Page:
(1) CONTEMPT OF COURT; LEGISLATIVE INTENT.—The court may punish any child for contempt for interfering with the court or with court administration, or for violating any provision of this chapter or order of the court relative thereto. It is the intent of the Legislature that the court restrict and limit the use of contempt powers with respect to commitment of a child to a secure facility. A child who commits direct contempt of court or indirect contempt of a valid court order may be taken into custody and ordered to serve an alternative sanction or placed in a secure facility, as authorized in this section, by order of the court.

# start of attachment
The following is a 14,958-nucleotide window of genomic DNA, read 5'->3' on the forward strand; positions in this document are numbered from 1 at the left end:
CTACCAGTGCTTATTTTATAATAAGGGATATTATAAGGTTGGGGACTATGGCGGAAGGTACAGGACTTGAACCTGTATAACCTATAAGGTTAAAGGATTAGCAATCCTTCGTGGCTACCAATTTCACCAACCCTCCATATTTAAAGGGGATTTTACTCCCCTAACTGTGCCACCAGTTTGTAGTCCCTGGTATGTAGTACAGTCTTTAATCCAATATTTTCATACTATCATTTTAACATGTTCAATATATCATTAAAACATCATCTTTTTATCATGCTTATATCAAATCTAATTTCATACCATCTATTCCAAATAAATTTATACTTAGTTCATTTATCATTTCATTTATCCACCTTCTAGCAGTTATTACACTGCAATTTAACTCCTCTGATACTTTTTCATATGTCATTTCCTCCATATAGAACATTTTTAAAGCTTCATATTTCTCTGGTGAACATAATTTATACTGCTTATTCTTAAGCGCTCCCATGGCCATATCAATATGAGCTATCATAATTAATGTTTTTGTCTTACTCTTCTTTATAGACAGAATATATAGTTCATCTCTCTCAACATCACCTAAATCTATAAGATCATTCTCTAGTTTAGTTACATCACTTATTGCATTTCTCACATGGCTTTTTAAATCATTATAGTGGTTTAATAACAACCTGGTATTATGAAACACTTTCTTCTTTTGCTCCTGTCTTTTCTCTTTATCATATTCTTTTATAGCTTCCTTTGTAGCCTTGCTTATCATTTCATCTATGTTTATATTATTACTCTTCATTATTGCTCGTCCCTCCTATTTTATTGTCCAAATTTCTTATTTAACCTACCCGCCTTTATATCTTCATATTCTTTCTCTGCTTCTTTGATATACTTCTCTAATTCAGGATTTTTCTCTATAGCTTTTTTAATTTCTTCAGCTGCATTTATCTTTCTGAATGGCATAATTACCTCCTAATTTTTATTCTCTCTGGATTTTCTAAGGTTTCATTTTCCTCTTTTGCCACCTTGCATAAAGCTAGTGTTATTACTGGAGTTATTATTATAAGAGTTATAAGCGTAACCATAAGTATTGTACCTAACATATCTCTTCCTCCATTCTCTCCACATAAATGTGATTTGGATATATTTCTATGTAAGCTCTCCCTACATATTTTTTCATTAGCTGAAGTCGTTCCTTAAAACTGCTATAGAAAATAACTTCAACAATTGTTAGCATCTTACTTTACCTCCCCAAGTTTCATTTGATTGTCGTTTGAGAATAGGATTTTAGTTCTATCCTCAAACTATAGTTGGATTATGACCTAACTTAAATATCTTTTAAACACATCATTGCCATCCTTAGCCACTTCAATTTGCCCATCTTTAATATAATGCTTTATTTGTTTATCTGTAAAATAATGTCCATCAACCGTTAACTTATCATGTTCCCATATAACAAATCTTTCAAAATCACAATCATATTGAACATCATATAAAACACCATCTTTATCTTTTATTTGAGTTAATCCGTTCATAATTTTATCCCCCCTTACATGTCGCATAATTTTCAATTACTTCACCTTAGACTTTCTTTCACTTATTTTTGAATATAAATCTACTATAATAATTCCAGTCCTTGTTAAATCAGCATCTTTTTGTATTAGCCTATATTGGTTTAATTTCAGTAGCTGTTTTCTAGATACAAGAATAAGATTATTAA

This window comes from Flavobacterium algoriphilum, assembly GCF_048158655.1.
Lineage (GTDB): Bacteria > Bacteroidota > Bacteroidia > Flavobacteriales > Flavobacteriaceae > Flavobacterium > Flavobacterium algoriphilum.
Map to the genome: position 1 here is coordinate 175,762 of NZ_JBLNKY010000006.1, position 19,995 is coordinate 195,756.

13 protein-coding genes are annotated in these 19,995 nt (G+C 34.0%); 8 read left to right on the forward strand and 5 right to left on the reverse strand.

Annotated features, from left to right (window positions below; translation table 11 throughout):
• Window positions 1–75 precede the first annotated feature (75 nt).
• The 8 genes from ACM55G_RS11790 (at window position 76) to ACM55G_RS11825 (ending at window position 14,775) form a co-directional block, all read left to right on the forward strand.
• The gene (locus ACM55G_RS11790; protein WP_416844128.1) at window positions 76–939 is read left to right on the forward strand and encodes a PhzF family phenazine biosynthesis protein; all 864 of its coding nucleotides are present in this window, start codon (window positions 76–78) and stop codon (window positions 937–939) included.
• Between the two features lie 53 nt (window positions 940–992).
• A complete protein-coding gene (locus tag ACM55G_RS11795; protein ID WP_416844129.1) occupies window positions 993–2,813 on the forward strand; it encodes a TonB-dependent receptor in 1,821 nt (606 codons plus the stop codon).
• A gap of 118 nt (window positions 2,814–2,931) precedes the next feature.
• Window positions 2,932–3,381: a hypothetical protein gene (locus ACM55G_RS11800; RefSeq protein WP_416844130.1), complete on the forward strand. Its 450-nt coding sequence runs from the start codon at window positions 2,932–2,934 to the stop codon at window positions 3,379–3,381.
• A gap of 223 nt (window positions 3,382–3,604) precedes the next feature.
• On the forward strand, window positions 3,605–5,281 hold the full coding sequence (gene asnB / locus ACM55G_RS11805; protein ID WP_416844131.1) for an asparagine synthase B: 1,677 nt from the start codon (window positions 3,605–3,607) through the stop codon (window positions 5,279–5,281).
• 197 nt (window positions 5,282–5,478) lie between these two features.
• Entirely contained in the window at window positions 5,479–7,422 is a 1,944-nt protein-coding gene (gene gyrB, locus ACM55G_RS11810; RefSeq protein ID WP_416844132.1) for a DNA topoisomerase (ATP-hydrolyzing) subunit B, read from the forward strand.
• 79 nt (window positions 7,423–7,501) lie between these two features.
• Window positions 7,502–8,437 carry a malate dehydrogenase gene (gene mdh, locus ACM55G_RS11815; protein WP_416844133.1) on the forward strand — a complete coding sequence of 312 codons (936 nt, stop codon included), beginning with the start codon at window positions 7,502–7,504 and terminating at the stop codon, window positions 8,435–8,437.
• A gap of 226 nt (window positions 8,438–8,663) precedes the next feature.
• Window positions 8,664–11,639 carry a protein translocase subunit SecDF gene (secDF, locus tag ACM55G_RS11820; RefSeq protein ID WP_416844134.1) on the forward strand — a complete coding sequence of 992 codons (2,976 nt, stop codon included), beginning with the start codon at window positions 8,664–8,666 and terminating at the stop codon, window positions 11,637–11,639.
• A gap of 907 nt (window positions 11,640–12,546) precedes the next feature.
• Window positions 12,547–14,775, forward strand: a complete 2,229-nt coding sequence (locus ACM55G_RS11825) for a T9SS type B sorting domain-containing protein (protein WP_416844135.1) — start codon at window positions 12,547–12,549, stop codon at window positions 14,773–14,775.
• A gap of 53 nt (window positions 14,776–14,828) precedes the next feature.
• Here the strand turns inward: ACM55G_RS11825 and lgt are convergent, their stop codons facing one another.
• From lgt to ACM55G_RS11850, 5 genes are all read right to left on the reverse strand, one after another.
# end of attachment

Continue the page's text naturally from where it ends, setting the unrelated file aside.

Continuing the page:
(2) PLACEMENT IN A SECURE DETENTION FACILITY.—A child may be placed in a secure detention facility for purposes of punishment for contempt of court if alternative sanctions are unavailable or inappropriate, or if the child has already been ordered to serve an alternative sanction but failed to comply with the sanction. A delinquent child who has been held in direct or indirect contempt may be placed in a secure detention facility not to exceed 5 days for a first offense and not to exceed 15 days for a second or subsequent offense.